The value of lost productivity from workplace bullying in Ireland
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Cullinan, J, Hodgins, M, Hogan, V, & Pursell, L. (2020). The value of lost productivity from workplace bullying in Ireland. Occupational Medicine. doi:10.1093/occmed/kqaa067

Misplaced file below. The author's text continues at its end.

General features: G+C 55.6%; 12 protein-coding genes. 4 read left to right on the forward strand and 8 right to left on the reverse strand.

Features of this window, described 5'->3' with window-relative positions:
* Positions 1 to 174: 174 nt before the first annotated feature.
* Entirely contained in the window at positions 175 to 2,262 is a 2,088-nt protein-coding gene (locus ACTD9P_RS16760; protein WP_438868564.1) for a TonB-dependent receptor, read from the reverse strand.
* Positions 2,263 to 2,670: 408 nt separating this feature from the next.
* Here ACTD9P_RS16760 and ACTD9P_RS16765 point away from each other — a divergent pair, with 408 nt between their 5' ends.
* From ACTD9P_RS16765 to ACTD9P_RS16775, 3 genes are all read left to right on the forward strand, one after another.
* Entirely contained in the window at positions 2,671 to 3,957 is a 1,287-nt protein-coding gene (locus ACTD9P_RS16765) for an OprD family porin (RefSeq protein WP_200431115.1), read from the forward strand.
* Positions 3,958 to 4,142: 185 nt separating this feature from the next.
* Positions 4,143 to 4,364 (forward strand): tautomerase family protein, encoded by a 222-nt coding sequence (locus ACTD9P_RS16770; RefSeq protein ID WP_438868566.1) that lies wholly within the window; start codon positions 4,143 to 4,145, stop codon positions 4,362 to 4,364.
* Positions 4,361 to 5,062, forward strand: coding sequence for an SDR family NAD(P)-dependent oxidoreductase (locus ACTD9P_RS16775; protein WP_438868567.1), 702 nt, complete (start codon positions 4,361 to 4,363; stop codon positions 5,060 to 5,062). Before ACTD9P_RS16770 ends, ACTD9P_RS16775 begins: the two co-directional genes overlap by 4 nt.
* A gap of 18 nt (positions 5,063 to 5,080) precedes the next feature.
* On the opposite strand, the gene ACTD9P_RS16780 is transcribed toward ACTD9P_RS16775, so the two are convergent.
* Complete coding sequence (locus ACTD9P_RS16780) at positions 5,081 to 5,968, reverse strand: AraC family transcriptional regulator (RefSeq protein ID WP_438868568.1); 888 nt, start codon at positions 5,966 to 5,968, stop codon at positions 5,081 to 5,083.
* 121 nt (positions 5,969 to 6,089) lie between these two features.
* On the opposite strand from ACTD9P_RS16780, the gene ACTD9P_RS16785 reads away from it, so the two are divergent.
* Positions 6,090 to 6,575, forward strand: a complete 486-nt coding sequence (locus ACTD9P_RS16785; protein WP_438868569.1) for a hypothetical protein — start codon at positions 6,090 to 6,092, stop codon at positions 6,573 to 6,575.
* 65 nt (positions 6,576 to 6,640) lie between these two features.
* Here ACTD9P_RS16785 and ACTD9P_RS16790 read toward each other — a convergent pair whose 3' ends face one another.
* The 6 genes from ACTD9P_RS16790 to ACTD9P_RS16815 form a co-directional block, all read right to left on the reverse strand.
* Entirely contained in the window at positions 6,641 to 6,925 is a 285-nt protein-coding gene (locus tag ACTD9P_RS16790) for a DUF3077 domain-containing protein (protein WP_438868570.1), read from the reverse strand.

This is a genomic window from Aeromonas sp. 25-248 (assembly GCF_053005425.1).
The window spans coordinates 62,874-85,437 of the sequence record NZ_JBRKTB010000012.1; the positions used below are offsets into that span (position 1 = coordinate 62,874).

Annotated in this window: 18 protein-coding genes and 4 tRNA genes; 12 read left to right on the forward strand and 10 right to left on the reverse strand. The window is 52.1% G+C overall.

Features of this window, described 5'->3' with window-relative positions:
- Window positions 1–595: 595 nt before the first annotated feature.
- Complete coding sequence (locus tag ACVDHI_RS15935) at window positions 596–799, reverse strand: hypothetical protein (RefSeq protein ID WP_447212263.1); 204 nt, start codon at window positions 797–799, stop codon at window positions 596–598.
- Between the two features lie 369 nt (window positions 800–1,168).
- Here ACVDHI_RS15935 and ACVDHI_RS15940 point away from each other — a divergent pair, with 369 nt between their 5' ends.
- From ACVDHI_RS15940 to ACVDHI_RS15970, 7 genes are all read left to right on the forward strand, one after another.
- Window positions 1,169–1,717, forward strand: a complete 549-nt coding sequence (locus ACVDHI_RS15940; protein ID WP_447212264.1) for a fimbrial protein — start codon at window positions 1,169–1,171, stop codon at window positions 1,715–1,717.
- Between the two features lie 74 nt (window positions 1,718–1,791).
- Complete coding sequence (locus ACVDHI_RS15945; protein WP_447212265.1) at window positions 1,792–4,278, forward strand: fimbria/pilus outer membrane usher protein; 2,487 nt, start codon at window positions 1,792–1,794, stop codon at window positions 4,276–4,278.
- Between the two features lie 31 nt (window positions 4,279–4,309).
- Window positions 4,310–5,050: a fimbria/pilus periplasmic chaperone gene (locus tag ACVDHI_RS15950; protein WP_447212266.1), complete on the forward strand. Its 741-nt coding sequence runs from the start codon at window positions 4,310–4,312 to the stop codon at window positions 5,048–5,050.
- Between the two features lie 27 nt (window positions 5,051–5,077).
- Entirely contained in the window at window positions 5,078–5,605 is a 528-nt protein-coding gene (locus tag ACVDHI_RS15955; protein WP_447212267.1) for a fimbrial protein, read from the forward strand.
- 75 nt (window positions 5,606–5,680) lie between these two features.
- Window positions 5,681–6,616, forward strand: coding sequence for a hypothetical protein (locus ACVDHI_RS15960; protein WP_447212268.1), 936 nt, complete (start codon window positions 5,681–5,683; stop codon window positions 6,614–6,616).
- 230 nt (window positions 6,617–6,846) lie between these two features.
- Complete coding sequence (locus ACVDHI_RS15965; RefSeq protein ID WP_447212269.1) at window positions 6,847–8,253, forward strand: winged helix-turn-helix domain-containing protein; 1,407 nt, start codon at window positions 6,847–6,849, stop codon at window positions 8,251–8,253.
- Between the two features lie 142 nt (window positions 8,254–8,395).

Background Workplace bullying is a pervasive problem with significant personal, social and economic costs. Estimates of the resulting lost productivity provide an important societal perspective on the impact of the problem. Understanding where these economic costs fall is relevant for policy. Aims We estimated the value of lost productivity to the economy from workplace bullying in the public and private sectors in Ireland. Methods We used nationally representative survey data and multivariable negative binomial regression to estimate the independent effect of workplace bullying on days absent from work. We applied the human capital approach to derive an estimate of the annual value of lost productivity due to bullying by sector and overall, in 2017. Results Bullying was independently associated with an extra 1.00 (95% CI: 0.38–1.62) days absent from work over a 4-week period. This differed for public and private sector employees: 0.69 (95% CI: −0.12 to 1.50) versus 1.45 (95% CI: 0.50–2.40) days respectively. Applying official data, we estimated the associated annual value of lost productivity to be €51.8 million in the public sector, €187.6 million in the private sector and €239.3 million overall. Conclusions The economic value of lost productivity from workplace bullying in Ireland is significant. Although bullying is more prevalent in the public sector, it has a larger effect on absence in the private sector. Given this, along with the greater overall share of employees, productivity losses from bullying are considerably larger in the private sector in Ireland.
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